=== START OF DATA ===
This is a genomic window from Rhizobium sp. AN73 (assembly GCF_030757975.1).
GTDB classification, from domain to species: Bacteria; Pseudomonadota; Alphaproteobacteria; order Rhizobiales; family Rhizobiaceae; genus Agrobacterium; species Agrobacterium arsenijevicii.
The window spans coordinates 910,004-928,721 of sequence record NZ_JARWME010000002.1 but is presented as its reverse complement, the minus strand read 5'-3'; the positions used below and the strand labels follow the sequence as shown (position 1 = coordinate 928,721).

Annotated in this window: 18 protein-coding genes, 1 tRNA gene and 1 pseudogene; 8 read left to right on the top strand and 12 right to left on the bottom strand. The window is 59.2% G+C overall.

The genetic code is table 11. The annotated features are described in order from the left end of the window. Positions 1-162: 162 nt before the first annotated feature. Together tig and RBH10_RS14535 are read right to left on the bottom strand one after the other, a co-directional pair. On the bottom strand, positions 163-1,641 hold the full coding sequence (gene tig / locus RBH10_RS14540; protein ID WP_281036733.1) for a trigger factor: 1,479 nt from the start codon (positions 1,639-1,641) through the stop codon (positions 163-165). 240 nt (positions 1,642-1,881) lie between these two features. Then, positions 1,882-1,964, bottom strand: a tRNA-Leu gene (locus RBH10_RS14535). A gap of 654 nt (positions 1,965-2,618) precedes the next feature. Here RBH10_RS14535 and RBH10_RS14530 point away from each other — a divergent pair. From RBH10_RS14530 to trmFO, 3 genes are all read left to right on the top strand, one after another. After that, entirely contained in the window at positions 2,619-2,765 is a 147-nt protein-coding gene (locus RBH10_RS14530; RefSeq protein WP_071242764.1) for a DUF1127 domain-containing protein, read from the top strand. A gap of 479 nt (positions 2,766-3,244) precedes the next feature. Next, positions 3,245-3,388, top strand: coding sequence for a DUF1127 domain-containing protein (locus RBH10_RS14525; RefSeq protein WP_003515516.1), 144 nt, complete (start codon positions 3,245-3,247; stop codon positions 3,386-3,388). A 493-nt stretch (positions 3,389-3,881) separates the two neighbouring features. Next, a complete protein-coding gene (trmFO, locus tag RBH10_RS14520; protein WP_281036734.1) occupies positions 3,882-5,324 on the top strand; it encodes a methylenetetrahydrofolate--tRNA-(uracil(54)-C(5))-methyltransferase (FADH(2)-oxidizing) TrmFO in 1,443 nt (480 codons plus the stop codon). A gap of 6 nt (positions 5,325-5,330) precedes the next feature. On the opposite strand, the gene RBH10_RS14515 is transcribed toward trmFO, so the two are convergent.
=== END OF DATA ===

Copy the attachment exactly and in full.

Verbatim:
This is a genomic window from Rhizobium sp. AN73 (assembly GCF_030757975.1).
GTDB classification, from domain to species: Bacteria; Pseudomonadota; Alphaproteobacteria; order Rhizobiales; family Rhizobiaceae; genus Agrobacterium; species Agrobacterium arsenijevicii.
The window spans coordinates 910,004-928,721 of sequence record NZ_JARWME010000002.1 but is presented as its reverse complement, the minus strand read 5'-3'; the positions used below and the strand labels follow the sequence as shown (position 1 = coordinate 928,721).

Annotated in this window: 18 protein-coding genes, 1 tRNA gene and 1 pseudogene; 8 read left to right on the top strand and 12 right to left on the bottom strand. The window is 59.2% G+C overall.

The genetic code is table 11. The annotated features are described in order from the left end of the window. Positions 1-162: 162 nt before the first annotated feature. Together tig and RBH10_RS14535 are read right to left on the bottom strand one after the other, a co-directional pair. On the bottom strand, positions 163-1,641 hold the full coding sequence (gene tig / locus RBH10_RS14540; protein ID WP_281036733.1) for a trigger factor: 1,479 nt from the start codon (positions 1,639-1,641) through the stop codon (positions 163-165). 240 nt (positions 1,642-1,881) lie between these two features. Then, positions 1,882-1,964, bottom strand: a tRNA-Leu gene (locus RBH10_RS14535). A gap of 654 nt (positions 1,965-2,618) precedes the next feature. Here RBH10_RS14535 and RBH10_RS14530 point away from each other — a divergent pair. From RBH10_RS14530 to trmFO, 3 genes are all read left to right on the top strand, one after another. After that, entirely contained in the window at positions 2,619-2,765 is a 147-nt protein-coding gene (locus RBH10_RS14530; RefSeq protein WP_071242764.1) for a DUF1127 domain-containing protein, read from the top strand. A gap of 479 nt (positions 2,766-3,244) precedes the next feature. Next, positions 3,245-3,388, top strand: coding sequence for a DUF1127 domain-containing protein (locus RBH10_RS14525; RefSeq protein WP_003515516.1), 144 nt, complete (start codon positions 3,245-3,247; stop codon positions 3,386-3,388). A 493-nt stretch (positions 3,389-3,881) separates the two neighbouring features. Next, a complete protein-coding gene (trmFO, locus tag RBH10_RS14520; protein WP_281036734.1) occupies positions 3,882-5,324 on the top strand; it encodes a methylenetetrahydrofolate--tRNA-(uracil(54)-C(5))-methyltransferase (FADH(2)-oxidizing) TrmFO in 1,443 nt (480 codons plus the stop codon). A gap of 6 nt (positions 5,325-5,330) precedes the next feature. On the opposite strand, the gene RBH10_RS14515 is transcribed toward trmFO, so the two are convergent.